Opinion: The story that Netflix’s ‘Operation Varsity Blues’ documentary doesn’t tell
Netflix’s recent documentary “Operation Varsity Blues: The College Admissions Scandal” isn’t the riveting expose it intended to create. The film misses the mark when it comes to making a thought-provoking documentary.
April 27, 2021
Last March, a new documentary centering around the 2019 college admissions scandal came to Netflix.
While the docudrama’s lackluster quality and melodramatic reenactments leave a lot to be desired, “Operation Varsity Blues” also completely ignores the reality of the scandal. The documentary frames the case as novel and rare. Even though the specific circumstances of this case are unique, it’s not an exception to the college admissions process in the way the filmmakers make it out to be.
The college admissions scandal involved a web of wealthy parents, including actresses Felicity Huffman and Lori Loughlin. These parents paid Rick Singer to get their children into elite colleges of their choice through bribery and test fraud.
The one highlight of the film was the three minutes where supplemental education and test-prep expert Akil Bello and former Stanford admissions officer Jon Reider discussed test prep culture as a whole. “All standardized testing automatically advantages the people who are already advantaged,” Reider says. This moment successfully contextualizes the scandal in a more meaningful way than any explanation the rest of the film provides.
To start, the original SAT was created by a eugenicist. During an influx of southern and eastern European immigration, Princeton University professor and eugenicist Carl Brigham published “A Study of American Intelligence,” where he concluded that tests he created proved the intellectual superiority of the “Nordic race.” Following the book’s publication, the College Board commissioned him to lead the development of a standardized aptitude test, which became the SAT in 1926.
With a history like this, it’s no wonder that the test has far-reaching repercussions. Reporters from The Washington Post found that higher SAT scores are strongly correlated with above-average household income, increased parental education and the availability of PSAT tests. This reporting shows how wealth, privilege and socioeconomic status beget themselves through standardized tests.
While the College Board touts their tests as accurate indicators of college readiness, their exams actually measure income, which hinders socioeconomic mobility. Those who can pay for tutors for these exams receive better scores.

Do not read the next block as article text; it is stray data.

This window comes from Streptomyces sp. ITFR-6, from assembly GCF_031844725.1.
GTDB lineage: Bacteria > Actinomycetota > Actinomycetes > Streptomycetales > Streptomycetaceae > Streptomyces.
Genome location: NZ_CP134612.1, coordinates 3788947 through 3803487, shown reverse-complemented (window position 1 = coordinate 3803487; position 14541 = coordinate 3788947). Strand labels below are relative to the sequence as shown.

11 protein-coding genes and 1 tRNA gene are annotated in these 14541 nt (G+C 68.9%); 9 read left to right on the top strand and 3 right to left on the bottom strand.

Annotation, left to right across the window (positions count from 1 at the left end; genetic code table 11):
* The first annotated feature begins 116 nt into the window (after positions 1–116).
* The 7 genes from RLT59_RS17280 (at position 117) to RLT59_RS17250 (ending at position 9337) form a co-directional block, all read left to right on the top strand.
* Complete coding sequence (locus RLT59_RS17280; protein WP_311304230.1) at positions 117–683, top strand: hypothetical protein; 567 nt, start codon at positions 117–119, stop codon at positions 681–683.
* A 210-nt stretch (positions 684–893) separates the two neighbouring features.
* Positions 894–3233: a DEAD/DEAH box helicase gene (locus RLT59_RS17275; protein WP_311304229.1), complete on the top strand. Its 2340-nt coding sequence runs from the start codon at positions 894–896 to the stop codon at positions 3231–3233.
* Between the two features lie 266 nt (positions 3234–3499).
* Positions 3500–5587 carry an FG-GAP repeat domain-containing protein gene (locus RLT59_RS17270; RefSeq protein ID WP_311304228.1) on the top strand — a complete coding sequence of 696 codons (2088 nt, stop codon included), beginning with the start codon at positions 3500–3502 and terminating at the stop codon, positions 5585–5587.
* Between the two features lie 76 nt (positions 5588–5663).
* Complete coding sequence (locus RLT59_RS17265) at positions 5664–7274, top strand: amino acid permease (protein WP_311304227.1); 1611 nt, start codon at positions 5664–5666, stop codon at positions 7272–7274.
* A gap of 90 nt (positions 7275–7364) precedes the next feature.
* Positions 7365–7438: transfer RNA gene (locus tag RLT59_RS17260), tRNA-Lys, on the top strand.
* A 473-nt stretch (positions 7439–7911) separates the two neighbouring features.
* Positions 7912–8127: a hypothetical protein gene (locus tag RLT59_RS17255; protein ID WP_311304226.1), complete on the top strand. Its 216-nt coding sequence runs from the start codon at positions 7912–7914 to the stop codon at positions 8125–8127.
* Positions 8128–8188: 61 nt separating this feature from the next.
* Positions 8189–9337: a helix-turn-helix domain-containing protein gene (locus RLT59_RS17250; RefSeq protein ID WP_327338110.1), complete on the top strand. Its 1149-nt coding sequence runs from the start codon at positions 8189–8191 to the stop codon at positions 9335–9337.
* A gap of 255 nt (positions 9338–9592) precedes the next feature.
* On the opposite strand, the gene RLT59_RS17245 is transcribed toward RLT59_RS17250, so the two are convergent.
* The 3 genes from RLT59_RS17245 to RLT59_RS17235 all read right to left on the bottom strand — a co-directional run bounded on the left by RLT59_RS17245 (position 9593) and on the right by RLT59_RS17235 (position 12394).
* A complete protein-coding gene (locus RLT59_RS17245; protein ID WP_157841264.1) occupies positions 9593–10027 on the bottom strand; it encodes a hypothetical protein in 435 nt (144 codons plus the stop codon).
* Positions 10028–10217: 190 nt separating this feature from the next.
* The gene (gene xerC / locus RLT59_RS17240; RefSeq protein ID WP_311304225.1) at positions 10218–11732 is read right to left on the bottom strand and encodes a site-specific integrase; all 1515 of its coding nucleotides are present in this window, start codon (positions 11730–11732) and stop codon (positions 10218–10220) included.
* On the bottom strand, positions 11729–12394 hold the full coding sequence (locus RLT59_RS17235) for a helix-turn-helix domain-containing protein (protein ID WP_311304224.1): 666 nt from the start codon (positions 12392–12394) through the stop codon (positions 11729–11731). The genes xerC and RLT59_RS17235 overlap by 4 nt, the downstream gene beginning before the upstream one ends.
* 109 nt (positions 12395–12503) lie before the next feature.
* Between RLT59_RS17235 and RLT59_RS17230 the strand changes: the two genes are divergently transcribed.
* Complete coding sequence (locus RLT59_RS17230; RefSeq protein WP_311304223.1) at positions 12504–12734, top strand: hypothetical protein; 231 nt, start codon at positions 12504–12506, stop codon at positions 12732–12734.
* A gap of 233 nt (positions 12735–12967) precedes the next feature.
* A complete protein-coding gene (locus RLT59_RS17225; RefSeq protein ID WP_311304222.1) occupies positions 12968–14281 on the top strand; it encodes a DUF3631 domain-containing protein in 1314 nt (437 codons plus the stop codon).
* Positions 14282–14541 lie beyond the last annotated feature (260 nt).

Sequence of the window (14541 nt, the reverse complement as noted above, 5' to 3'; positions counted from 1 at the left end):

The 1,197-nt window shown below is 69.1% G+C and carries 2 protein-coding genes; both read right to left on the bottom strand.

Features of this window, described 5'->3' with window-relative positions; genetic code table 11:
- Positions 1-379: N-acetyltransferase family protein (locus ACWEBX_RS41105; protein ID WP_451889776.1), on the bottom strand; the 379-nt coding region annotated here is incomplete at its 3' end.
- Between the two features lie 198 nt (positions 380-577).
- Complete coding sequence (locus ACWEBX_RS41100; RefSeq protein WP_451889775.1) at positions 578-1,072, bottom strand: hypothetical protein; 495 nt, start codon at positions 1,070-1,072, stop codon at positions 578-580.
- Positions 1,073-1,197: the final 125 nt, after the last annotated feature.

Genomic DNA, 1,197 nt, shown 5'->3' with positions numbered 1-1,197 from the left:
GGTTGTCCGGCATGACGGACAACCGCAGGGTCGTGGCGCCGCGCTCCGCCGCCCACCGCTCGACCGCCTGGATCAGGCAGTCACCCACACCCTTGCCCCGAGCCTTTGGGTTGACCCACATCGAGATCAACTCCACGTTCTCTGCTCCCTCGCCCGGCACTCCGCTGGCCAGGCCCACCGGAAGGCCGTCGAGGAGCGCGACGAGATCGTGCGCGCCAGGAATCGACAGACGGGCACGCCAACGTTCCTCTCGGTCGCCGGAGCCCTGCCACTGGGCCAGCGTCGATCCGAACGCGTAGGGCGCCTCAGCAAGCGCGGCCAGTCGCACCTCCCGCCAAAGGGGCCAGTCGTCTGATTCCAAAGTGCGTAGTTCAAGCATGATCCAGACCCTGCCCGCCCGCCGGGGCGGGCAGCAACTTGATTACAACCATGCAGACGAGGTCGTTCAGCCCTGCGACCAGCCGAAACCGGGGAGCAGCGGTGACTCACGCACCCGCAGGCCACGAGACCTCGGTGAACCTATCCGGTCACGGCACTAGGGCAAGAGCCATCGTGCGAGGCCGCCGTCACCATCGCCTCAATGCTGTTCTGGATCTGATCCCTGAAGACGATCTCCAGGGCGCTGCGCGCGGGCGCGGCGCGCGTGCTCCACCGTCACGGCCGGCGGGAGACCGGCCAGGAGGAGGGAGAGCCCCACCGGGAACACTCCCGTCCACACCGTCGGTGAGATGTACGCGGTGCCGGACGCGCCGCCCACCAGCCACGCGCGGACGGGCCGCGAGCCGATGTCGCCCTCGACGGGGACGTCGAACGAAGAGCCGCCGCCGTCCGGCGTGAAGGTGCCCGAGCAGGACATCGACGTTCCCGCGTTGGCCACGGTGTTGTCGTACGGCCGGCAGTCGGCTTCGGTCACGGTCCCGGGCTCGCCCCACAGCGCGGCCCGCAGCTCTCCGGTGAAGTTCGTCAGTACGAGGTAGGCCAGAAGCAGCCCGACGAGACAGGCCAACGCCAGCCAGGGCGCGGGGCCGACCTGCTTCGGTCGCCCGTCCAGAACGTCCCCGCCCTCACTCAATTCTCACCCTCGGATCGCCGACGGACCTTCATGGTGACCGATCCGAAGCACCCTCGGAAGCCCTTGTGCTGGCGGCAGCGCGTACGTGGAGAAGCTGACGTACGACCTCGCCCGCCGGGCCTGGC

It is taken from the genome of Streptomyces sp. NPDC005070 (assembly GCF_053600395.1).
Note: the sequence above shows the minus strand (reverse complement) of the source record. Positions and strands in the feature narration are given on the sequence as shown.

Beyond admissions exams, wealth is an intrinsic aspect to other factors in college admissions. Talented youth are far more likely to succeed when belonging to a wealthy family, according to a report from the Georgetown Center on Education.
While many students are talented, it takes additional funding to nurture this talent. “People with talent that come from disadvantaged households don’t do as well as people with very little talent from advantaged households.” Anthony P. Carnevale, the report’s lead author, told CNBC.
By looking at NYU’s admissions statistics, it’s obvious that the university is no exception when it comes to an elite university admitting disproportionately wealthy students each year.
Researchers from The Equality of Opportunity Project found that for the class of 2013, 62% of NYU students were part of the top 10% of wealth in America, with just 6.1% of students from the bottom 20%. These rates were consistent for classes over the decade.
Data from the “Mobility Report Cards: The Role of Colleges in Intergenerational Mobility”
report by Raj Chetty, John Friedman, Emmanuel Saez, Nicholas Turner and Danny Yagan.
It is interesting to remember that the NYU athletics department received $338,379 in donations from Rick Singer. In an official statement, though, NYU spokesperson John Beckman noted that the university was not named in the official charges.
When considering how college admissions systems are designed to reward those with access to opportunity, it is easier to see the scandal not as an opportunity to pat ourselves on the back for doing it “the right way,” but as an opportunity for self-reflection as NYU students. It is a chance to be critical of how our own socioeconomic status is entangled with our place in an elite university, just as much as our own talent and hard work. The two cannot be so easily separated.
The scandal, therefore, is more complicated than flawed people who manipulated a system, or, for that matter, a flawed documentary. It’s about flawed people who took advantage of a flawed system that already rewarded them in the first place.
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